Creativity, Senegal and Non-Profits

You probably hear talk about creativity from time to time. If you're anything like me, you may have thought, "Creativity is great, but I really don't have time for that right now."  Much like meditation, which is really just exercise for the mind, creativity is just something we put on the back burner since we don't see its value in our short-term-focused, busy lives.  It recently occurred to me, though, that creativity is actually our soul's expression of our true selves.  And "creativity" not just in a sense of what you might be thinking (art, music, painting, etc.).  It can come in many, many ways - building new programs in a non-profit from scratch, designing a logo template for a graphic design client, or coming up with an ad slogan for a marketing client. Sharing an idea in an innovative way or creating a lesson plan for a history class.  Some of us can be creative in our current jobs, and some of us need to leave our jobs if they are taking too much energy away from our true creative expressions.

I just was at a rehearsal for Pecha Kucha (PK for short) night (What is Pecha Kucha you may ask?  It's a venue to express creative projects, personal journeys, etc. with photo slides- with 20 seconds per slide for 20 slides).  Chris (my husband) and I were selected (thank goodness we BOTH were, right?) to present at the next PK night (on May 19th at 7 pm at Portland House of Music!).  It will be our first time really baring our souls in public with our personal journeys and it has been an incredibly enlightening process (and come check it out if you are intrigued!).

Originally, I had planned to share my ideas for injecting soul back into the workplace.  But as I started the application process, I found myself focusing on my time studying abroad In Senegal, and how that experience changed my life. And as I shared this in the PK practice tonight, I started choking up completely unexpectedly when talking about the kindness that my Senegalese friends showed me. Despite having next to nothing, they showed me such hospitality and generosity (insisting I eat first and preparing incredible feasts when sharing a meal, for example), and NEVER ONCE asking for anything in return.  

After I spoke, the PK Board and audience gave some feedback... they noticed how much my Senegal experience affected me, and suggested that I expand on that storyline.  They were interested in how I had hoped to "pay forward" the generosity of my Senegalese friends by going into the non-profit field. So here is more of that story:  

After I returned from Senegal, I worked in social services on and off for almost 15 years. For a while, I felt like I was making a difference, and I felt good about doing it.  But over time, I started giving so much of my energy away, too much of it to the point that it was affecting me in a negative way.  To me, this shows that something is wrong with our system of caring for others (a.k.a. the social service system). It is broken.  It is the height of tragic irony that social service workers feel so drained, and sometime even resentful, of their jobs and the people they are helping.  Do we lose some of our desire for unsolicited goodness just by virtue of getting PAID (and thereby maybe even EXPECTED through our job descriptions) to do good for others? Kindness should come spontaneously, not by force.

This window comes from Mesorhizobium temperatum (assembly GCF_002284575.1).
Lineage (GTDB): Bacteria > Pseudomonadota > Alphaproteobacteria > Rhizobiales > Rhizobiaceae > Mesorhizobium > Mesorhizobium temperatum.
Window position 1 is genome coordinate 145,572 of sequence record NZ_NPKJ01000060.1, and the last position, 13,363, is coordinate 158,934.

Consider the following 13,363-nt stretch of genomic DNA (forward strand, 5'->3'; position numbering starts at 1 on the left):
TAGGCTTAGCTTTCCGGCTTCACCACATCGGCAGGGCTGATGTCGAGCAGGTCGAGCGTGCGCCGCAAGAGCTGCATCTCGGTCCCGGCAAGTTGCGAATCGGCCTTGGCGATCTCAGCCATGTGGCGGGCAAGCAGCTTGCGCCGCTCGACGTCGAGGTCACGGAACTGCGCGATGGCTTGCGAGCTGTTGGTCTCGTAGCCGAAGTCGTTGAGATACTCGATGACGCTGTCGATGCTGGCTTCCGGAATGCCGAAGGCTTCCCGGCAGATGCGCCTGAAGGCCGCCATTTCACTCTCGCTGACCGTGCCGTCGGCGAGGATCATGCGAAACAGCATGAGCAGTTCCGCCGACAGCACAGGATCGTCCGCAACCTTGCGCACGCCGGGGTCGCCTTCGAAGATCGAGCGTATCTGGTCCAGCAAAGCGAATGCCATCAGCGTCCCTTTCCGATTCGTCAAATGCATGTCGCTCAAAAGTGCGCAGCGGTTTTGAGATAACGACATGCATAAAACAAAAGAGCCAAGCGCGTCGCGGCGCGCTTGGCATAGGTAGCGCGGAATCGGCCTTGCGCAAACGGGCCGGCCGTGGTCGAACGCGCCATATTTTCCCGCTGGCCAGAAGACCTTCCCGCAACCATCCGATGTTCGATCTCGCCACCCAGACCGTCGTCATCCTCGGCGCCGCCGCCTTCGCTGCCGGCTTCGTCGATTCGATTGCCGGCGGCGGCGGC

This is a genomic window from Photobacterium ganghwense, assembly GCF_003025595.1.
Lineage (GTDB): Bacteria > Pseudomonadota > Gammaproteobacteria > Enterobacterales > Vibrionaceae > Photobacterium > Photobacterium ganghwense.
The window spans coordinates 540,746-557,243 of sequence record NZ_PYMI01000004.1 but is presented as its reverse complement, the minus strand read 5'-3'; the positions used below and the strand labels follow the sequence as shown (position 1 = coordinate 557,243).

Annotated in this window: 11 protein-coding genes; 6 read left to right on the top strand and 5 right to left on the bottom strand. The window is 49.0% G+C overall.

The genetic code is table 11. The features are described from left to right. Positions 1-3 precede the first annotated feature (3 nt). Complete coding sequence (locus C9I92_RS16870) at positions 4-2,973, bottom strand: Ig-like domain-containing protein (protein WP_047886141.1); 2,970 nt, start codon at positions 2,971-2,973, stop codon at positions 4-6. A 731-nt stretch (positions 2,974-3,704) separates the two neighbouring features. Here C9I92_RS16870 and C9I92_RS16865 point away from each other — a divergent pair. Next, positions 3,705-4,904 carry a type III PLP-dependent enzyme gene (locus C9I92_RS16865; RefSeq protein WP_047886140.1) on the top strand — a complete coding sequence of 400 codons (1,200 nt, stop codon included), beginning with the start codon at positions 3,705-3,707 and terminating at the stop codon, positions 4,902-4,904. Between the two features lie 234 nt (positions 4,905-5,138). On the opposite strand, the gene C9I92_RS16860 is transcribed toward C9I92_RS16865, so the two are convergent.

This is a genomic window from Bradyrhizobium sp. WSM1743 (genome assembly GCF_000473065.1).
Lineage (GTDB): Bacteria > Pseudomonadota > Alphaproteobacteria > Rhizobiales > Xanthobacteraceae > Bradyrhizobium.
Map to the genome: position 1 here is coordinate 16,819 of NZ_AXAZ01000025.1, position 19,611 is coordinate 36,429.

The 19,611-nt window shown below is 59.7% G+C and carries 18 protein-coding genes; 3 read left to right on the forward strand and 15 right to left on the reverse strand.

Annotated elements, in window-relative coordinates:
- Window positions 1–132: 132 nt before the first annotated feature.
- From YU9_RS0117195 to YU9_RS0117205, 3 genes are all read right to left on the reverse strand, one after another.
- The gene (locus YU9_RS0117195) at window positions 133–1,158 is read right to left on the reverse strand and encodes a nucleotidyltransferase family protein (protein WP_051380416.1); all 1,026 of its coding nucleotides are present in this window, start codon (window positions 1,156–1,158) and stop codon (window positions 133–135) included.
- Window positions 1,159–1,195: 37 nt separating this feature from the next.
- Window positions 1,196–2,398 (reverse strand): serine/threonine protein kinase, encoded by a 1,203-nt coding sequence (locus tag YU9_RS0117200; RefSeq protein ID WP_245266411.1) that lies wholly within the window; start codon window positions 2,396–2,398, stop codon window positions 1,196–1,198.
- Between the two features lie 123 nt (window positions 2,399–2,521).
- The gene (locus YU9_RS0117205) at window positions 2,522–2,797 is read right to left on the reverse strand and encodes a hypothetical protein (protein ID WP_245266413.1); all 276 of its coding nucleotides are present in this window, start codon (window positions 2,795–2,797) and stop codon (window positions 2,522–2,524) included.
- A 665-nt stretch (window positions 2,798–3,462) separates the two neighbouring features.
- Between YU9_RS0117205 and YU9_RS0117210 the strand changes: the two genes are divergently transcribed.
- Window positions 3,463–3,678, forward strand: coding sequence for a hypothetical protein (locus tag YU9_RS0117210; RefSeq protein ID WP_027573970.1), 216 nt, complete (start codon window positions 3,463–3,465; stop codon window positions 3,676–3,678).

My Senegalese friends did not feel depleted, they did not feel sapped of energy.  Is it because they had choice in the matter?  Or what is simply just their custom that was so ingrained into their culture and who they are as individuals?  And it just felt good to treat others as you'd want to be treated?  

Regardless of what it is, we can learn from the example of the Senegalese.  Goodness simply for the sake of goodness.  Does it mean we shouldn't try to get paid for what we do? (Many volunteers help others as well.. and there is something amazing about these people in this same vein...)  But there is something else there.  I believe that it may be this:  we need to show more gratitude and care for the people, the employees, doing this noble work - so much more than we do.  And it doesn't take much.  Simply THANKING them EVERY CHANCE WE GET, to start.  For they give so much of themselves, and for not a lot of pay. Let's not make their lives even harder by imposing arbitrary rules or flexing our muscles as a supervisor in a hierarchical chain of command. Something happens to some people (not everyone, but many) as they rise in power and position... they start to lose touch. The seduction of power and money starts to have more of an influence.  It seeps in slowly over time... and is very hard to combat.